If the market keeps rising, then the short call goes in the money, and is exercised: delivering the stock for the higher price (losing money)

In a rising market, profit is limited to the difference in the strike prices, net of the premium paid

Maximum loss is the net premium paid

Widening spread = profitable

Narrowing spread = unprofitable

Short Call Spread

Sell a lower strike price call (higher premium)

Buy a higher strike price call (lower premium)

Bear market strategy

When prices fall, both calls expire out of the money, and the profit is the net premium

Max gain is the net premium

Max loss is difference in strike prices, net of the premium received

Narrowing spread = profitable

Widening spread = unprofitable

Long Put Spread

Buy a higher strike price put (higher premium)

Sell a lower strike price put (lower premium)

Net debit

Bear market strategy

Widening spreads = profitable

Narrowing spreads = unprofitable

Max gain is difference in strike less debit

Maximum loss is debit paid

Short Put Spread

Sell a lower strike price put (higher premium)

Buy a higher strike price put (lower pemium)

Net credit received

Bullish strategy

Narrowing spreads = profitable

Widening spreads = unprofitable

Max gain is net premium received

Max loss is difference in strikes less credit received

Vertical Spread

The purchase and sale of a call or put, a different strike prices (same expiry)

Horizontal Spread

Purchase and sale of a call or put, with different expirations, but the same strikes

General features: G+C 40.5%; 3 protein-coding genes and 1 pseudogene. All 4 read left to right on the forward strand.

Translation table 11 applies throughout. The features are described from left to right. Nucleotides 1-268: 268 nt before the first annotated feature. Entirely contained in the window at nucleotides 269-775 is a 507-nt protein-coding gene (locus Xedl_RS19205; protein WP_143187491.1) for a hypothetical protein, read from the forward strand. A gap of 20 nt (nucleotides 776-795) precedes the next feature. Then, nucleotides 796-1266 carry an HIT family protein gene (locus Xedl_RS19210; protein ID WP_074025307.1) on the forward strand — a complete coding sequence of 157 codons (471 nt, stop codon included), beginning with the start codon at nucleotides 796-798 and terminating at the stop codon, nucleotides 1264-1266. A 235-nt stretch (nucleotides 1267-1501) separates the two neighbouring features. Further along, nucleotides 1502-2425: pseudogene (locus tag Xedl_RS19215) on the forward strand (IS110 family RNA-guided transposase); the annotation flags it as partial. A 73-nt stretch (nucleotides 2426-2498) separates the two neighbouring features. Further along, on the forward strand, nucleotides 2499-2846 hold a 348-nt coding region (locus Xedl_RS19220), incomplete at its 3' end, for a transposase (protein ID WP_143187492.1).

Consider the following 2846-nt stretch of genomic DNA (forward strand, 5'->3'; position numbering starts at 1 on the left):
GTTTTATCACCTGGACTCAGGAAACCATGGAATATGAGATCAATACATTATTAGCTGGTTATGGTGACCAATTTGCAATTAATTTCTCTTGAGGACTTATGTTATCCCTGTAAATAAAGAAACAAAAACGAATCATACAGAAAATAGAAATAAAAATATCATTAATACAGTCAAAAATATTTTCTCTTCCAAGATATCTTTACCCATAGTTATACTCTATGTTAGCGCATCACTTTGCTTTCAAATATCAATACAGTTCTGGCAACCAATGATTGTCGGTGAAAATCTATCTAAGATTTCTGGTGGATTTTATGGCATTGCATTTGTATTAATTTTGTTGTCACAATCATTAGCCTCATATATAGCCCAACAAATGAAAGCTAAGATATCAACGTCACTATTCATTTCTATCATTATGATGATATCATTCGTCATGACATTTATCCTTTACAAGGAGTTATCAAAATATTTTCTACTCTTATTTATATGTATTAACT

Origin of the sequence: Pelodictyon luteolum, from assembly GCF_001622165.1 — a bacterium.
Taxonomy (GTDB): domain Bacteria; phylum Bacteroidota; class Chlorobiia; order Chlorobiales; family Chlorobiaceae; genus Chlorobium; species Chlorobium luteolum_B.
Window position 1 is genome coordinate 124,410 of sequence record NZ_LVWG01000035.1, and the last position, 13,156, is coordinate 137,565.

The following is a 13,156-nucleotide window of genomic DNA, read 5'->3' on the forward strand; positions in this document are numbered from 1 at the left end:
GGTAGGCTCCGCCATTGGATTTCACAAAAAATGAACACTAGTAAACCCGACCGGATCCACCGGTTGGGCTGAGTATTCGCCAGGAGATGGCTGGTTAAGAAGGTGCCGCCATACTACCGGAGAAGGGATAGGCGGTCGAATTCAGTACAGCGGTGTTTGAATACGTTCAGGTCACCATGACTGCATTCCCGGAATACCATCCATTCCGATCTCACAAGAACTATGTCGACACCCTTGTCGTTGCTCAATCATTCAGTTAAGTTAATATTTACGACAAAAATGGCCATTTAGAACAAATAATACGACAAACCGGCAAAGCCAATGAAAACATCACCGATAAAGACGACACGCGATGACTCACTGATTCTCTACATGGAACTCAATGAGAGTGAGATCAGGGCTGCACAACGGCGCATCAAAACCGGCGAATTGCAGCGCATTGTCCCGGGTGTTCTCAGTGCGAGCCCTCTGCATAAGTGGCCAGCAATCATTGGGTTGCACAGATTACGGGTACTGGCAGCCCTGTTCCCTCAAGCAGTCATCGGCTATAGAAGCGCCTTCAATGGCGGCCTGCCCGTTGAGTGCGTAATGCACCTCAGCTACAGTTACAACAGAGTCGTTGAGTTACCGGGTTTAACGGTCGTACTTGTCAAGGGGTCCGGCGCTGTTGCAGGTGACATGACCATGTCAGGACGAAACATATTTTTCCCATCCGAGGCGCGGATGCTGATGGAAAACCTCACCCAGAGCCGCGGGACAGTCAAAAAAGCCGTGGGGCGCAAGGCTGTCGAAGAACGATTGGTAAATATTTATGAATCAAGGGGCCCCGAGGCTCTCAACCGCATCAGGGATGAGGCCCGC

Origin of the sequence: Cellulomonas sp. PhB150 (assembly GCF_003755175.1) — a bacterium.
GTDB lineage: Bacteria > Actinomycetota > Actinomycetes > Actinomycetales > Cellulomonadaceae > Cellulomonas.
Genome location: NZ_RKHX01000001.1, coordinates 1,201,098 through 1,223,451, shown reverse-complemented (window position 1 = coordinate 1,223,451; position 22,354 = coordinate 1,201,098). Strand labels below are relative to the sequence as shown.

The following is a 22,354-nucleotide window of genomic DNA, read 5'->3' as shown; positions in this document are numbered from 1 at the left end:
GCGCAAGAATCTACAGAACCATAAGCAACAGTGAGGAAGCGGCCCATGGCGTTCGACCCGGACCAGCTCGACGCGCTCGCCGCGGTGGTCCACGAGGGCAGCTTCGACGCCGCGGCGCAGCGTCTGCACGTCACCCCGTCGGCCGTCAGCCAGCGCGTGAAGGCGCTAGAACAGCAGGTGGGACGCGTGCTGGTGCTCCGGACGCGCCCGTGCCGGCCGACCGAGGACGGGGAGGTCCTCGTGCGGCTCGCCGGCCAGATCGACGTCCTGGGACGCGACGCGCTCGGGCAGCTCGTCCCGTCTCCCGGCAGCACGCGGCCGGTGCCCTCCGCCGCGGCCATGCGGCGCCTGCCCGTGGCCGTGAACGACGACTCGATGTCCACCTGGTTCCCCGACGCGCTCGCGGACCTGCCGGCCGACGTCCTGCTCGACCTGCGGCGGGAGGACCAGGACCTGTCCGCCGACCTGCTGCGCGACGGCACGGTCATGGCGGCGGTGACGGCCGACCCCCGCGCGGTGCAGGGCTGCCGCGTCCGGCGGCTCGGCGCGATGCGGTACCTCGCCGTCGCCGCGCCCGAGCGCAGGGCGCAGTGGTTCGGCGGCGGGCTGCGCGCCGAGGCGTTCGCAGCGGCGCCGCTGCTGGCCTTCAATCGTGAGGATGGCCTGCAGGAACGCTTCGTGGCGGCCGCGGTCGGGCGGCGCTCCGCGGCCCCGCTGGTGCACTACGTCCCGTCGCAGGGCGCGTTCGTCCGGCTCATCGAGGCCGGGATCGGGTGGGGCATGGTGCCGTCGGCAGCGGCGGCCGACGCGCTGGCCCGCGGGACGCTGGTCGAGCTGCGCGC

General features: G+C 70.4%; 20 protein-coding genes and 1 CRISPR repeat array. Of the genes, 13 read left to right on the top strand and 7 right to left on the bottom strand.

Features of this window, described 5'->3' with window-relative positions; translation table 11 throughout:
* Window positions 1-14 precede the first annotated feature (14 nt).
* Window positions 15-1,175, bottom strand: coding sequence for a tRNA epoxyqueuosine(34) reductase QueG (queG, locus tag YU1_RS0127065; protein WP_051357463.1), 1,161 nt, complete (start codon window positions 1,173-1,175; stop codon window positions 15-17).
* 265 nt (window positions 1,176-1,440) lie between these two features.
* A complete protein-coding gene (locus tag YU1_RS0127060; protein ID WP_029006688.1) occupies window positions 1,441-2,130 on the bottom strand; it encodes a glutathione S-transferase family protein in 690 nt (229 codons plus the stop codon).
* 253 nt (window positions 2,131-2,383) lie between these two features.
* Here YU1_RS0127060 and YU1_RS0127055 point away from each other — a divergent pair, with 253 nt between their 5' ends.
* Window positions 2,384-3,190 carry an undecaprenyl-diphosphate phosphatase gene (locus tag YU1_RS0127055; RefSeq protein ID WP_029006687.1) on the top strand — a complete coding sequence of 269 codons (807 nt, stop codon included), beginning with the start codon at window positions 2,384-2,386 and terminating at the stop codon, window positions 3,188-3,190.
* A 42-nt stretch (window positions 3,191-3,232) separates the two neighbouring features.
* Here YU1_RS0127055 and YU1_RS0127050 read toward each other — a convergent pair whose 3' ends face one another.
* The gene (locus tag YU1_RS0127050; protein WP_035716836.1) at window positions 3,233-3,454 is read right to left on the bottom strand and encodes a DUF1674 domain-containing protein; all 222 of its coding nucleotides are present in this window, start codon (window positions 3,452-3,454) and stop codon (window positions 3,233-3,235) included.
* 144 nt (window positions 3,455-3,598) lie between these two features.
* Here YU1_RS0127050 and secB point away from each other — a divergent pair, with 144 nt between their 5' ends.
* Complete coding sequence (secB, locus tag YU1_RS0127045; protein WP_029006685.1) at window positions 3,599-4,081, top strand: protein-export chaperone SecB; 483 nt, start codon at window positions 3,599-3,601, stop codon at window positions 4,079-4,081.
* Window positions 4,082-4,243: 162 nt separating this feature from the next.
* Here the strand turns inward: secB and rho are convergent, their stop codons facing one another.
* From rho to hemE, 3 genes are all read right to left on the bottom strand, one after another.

Ratio Call Writing

Income strategy for a flat market

Long 100 shares of stock, sell 2+ calls against the stock

Ideally, market stays the same, calls expire at the money, and you get 2x the premium income

If markets rise, one of the calls is cancelled out by the long stock position, the others lose with unlimited risk

Ratio Spread

Same as a spread strategy, but you double down on one side of the spread

Equity Stock Options

Options Clearing Corporation

Owned collectively by the exchanges that trade options

OCC is the technical issuer and guarantor of all listed options contracts

OCC sets standards to make them interchangeable (tradeable)

Trading of options takes place on exchange floors

Reports are sent daily to the OCC who keeps the records of all holders and writers

If a holder wishes to exercise, OCC gets notice, and assigns a writer

OCC is the guarantor and issuer

Even if the writer does not fulfill his obligations, the holder is still covered because the OCC is liable/obligated to perform

Contract Specs

Standard size is 100 shares

Strike prices are standardized!!

Standardized expirations and standardized maximum lives!

Premium is not standard, premium is set by the market

Options trade in 3 cycles

At any time, the contracts that can trade are

Current month

Next month

Next 2 months in the cycle??

Legal maximum life is 9 months!!

American style

Settle regular way next business day!

Cash settlements settle same day!!

Trade cutoff is 4pm Eastern! (same as NYSE)

Options expire 1159pm ET on the third Friday of the month

Writer must pay or deliver stock within 3 days of settlement!

To receive a dividend – exercise must occur at least 3 days prior to the record date!

Ex-date is 2 days prior to the record date – so you must buy 3 days prior to settle on the record date (unless cash – then less one day)

Exercise limits cover all exercises occurring on one issuer in a 5-business day period

Position Limits

OCC limits the number of options contacts that 1 person can take on 1 issuer, on 1 side of the market

Common control accounts are aggregated to determine position limits

Trading Halts

If there is a trading halt, the options for that stock halted stop trading, because you need pricing to determine premium costs. Can still exercise or let expire during a halt tho

Naked writers must put up margin!

Can’t cover a position with another option position – unless the strike is the same or lower and the expiration is same or later